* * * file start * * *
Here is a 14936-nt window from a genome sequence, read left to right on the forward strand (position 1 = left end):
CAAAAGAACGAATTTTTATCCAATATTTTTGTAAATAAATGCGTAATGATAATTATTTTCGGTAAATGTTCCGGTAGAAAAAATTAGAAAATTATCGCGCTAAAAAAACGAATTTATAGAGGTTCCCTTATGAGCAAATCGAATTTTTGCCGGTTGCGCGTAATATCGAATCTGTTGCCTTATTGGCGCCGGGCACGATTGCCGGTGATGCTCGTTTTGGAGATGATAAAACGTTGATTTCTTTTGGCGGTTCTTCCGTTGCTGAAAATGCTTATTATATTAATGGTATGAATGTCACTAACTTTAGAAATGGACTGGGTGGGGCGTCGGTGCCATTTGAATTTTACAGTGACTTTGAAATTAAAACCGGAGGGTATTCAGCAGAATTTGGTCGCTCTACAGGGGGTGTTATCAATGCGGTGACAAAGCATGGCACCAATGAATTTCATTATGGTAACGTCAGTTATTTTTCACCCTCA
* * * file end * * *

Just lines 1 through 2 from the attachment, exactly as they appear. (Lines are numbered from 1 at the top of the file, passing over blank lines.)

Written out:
Here is a 14936-nt window from a genome sequence, read left to right on the forward strand (position 1 = left end):
CAAAAGAACGAATTTTTATCCAATATTTTTGTAAATAAATGCGTAATGATAATTATTTTCGGTAAATGTTCCGGTAGAAAAAATTAGAAAATTATCGCGCTAAAAAAACGAATTTATAGAGGTTCCCTTATGAGCAAATCGAATTTTTGCCGGTTGCGCGTAATATCGAATCTGTTGCCTTATTGGCGCCGGGCACGATTGCCGGTGATGCTCGTTTTGGAGATGATAAAACGTTGATTTCTTTTGGCGGTTCTTCCGTTGCTGAAAATGCTTATTATATTAATGGTATGAATGTCACTAACTTTAGAAATGGACTGGGTGGGGCGTCGGTGCCATTTGAATTTTACAGTGACTTTGAAATTAAAACCGGAGGGTATTCAGCAGAATTTGGTCGCTCTACAGGGGGTGTTATCAATGCGGTGACAAAGCATGGCACCAATGAATTTCATTATGGTAACGTCAGTTATTTTTCACCCTCA